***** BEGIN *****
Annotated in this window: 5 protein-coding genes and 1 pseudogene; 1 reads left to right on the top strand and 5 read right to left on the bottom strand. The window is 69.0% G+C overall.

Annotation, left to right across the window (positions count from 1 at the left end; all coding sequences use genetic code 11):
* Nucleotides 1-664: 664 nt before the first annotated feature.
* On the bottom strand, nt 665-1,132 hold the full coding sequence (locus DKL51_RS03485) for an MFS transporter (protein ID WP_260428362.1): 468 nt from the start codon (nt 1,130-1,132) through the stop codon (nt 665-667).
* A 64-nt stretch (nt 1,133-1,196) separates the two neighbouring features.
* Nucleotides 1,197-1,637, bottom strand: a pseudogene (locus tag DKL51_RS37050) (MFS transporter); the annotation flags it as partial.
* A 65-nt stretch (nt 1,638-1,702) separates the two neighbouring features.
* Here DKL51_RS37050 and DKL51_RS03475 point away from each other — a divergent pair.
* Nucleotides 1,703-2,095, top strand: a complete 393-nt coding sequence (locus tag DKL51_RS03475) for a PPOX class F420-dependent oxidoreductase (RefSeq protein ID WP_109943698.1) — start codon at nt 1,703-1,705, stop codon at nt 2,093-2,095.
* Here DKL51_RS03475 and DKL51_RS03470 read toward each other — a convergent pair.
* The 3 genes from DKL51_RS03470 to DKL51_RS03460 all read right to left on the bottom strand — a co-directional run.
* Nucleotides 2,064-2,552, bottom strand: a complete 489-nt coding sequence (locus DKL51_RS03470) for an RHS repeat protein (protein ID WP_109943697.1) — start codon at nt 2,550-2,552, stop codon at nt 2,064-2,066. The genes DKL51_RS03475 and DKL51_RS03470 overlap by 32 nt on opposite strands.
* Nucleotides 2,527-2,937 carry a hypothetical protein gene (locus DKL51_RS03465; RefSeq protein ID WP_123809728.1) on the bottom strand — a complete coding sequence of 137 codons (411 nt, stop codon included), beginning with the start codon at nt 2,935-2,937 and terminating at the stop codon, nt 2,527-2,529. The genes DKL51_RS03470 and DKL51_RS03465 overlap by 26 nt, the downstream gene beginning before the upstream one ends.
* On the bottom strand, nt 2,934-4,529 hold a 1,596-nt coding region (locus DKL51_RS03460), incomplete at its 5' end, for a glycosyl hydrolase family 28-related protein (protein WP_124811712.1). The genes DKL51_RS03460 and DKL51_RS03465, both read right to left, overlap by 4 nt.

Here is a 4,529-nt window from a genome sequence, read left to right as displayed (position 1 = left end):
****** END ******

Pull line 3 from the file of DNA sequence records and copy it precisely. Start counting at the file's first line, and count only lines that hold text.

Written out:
* Nucleotides 1-664: 664 nt before the first annotated feature.